As you know, Lynn, when I was in the state legislature in Illinois, we worked on a racial profiling bill because there was indisputable evidence that blacks and Hispanics were being stopped disproportionately. And that is a sign, an example of how, you know, race remains a factor in the society.

    That doesn’t lessen the incredible progress that has been made. I am standing here as testimony to the progress that’s been made. And yet the fact of the matter is, is that, you know, this still haunts us.

    And even when there are honest misunderstandings, the fact that blacks and Hispanics are picked up more frequently, and oftentime for no cause, casts suspicion even when there is good cause. And that’s why I think the more that we’re working with local law enforcement to improve policing techniques so that we’re eliminating potential bias, the safer everybody’s going to be.

  50. Can someone tell me, what exactly is so terrifying about one guy inviting some others over for a beer?

  51. President’s often comment on the news of the day.

    Not that I’ve noticed. The usual tactic is to decline to comment on “an ongoing investigation”. But Obama seems to have an addication to sticking his two cents in all the time, even on issues hwere there’s no real need for him to be the center of attention.

  52. It’s not terrifying, just stupid.

  53. Elemenope
    Your shallow intellectual musings humor me.

  54. Kaitian

    Good point. Although Obama’s patronizing and annoying, he causes very little real damage w/ his inane comments.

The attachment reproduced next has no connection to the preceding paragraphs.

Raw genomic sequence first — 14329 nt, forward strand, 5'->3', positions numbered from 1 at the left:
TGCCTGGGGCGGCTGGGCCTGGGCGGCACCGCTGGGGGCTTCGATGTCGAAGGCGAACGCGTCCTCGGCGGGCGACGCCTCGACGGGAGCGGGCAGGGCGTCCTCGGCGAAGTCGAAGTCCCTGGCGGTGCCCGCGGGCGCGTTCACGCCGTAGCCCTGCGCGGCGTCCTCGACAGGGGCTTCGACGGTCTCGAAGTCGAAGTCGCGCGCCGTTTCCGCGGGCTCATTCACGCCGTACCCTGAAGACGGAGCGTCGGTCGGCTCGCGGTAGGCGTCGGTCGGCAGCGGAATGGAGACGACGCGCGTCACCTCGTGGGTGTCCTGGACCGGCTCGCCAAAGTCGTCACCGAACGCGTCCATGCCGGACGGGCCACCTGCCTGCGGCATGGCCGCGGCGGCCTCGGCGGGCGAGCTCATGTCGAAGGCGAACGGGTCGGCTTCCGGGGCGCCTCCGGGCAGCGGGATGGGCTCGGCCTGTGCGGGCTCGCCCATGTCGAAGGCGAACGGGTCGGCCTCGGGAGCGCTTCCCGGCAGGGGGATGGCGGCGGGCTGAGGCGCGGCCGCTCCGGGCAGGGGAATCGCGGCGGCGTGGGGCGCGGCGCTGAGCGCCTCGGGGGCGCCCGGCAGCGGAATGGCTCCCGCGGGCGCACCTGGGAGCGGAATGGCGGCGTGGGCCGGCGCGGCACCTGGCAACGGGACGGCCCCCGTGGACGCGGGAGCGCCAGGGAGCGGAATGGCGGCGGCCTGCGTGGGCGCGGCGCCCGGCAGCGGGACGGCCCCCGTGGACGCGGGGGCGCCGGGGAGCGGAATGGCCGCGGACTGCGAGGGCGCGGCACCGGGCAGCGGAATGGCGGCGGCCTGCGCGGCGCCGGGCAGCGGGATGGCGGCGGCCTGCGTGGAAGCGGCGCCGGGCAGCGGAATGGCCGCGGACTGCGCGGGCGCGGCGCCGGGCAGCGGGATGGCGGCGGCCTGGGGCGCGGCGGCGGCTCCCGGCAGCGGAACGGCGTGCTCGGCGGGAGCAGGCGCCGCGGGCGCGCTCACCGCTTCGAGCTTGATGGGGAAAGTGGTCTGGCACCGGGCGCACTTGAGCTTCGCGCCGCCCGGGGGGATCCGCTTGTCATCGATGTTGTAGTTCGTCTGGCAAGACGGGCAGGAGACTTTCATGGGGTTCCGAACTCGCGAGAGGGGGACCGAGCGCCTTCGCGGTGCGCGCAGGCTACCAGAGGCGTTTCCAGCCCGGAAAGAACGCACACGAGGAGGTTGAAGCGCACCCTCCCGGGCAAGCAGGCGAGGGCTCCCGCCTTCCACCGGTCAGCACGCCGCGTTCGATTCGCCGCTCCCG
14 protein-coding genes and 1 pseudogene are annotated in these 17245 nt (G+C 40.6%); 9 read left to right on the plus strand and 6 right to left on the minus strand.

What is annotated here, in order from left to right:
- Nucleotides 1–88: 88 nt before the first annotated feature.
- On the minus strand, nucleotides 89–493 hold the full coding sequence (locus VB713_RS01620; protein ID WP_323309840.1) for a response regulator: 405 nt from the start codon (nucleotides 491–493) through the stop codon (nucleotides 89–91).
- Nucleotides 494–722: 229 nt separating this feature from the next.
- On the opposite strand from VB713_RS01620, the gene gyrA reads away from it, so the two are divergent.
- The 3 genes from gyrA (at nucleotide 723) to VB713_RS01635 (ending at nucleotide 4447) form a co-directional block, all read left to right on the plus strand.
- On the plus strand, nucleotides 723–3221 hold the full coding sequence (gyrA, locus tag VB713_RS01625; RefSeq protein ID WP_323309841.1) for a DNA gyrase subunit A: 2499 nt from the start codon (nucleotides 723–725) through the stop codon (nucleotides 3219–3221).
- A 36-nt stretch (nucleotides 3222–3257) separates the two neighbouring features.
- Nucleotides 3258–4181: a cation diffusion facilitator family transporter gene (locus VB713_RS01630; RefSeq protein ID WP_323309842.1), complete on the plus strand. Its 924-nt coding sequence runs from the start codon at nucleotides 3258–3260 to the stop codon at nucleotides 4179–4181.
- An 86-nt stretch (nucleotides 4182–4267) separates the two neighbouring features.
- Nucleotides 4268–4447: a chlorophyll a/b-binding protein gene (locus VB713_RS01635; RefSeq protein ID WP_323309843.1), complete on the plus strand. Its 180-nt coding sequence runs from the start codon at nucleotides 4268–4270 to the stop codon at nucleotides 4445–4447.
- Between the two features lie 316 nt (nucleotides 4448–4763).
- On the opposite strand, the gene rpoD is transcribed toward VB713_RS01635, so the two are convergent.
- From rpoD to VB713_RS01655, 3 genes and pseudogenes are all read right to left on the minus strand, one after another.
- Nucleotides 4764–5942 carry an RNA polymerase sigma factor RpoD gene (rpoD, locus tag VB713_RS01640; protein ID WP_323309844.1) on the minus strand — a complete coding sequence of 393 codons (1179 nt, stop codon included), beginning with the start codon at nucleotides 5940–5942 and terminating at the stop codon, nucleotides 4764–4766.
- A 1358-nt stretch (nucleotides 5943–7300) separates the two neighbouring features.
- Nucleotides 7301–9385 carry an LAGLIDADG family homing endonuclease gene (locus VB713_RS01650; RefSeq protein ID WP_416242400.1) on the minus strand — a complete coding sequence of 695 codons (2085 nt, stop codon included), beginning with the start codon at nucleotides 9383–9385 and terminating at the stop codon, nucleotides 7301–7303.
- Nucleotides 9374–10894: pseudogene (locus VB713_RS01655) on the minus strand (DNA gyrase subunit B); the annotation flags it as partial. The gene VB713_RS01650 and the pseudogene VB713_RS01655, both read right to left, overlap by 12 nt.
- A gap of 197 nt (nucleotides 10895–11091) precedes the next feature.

55. You guys don’t seriously think that Obama has a limited amount of time to make trouble, do you? It’s not either/or. It’s both/and.

  56. Your shallow intellectual musings humor me.

    I aim to please, and am in turn pleased that one such as you has called me shallow.

  57. Sperm is sperm with the only real variation being diet.

    Said like a connoisseur. 😉

  58. Hooray for passive aggression!

  59. Any way you spin it, the episode has given Obama a half-black eye.

  60. Tulpa | July 24, 2009, 7:59pm | #
    Sperm is sperm with the only real variation being diet.

    Said like a connoisseur. 😉

    Oh, Tulpa, no you didn’t.

  61. Elemenope
    My pleasure, you silly twit.

  62. Hey, when your specialty is the sloppy seconds you might know a little more about that than you would really want to.

  63. That didn’t come out the right way.

  64. That didn’t come out the right way.

    Oh, you meant it. Be proud, you got me. I’m down by a notch.

  65. Am I the only one who finds it creepy for the president to but into what should be a local court case? So much for having your case heard in an independent, neutral court.

  66. Elemenope
    My pleasure, you silly twit.

    The pleasure is all mine, little prince of perspicacity. Shame about the living in the attic thing, though.

    Any way you spin it, the episode has given Obama a half-black eye.

    LOL.

  67. Am I the only one who finds it creepy for the president to but into what should be a local court case? So much for having your case heard in an independent, neutral court.

    It was no longer a criminal case, and had yet to become a civil case (if it ever will)…so I have no idea what you’re talking about here.

  68. Why is it that any time Obama issues one of his trademark clarifications they remind me of former girlfriends and every mealy mouthed “I’m sorry you’re so upset” non-apology I’ve ever received from them?

  69. I think kawliga has a crush on you, LMNOP.

    Onions, alan? I would have thought broccoli or asparagus.

  70. What does Obama’s cum taste like?

    Ask joe.

    Note, I have a feeling we’re not going to hear Obama comment on Shem Walker, Kathryn Johnston, Cheye Calvo, Cory Maye, or any of the other truly awful police misconduct cases.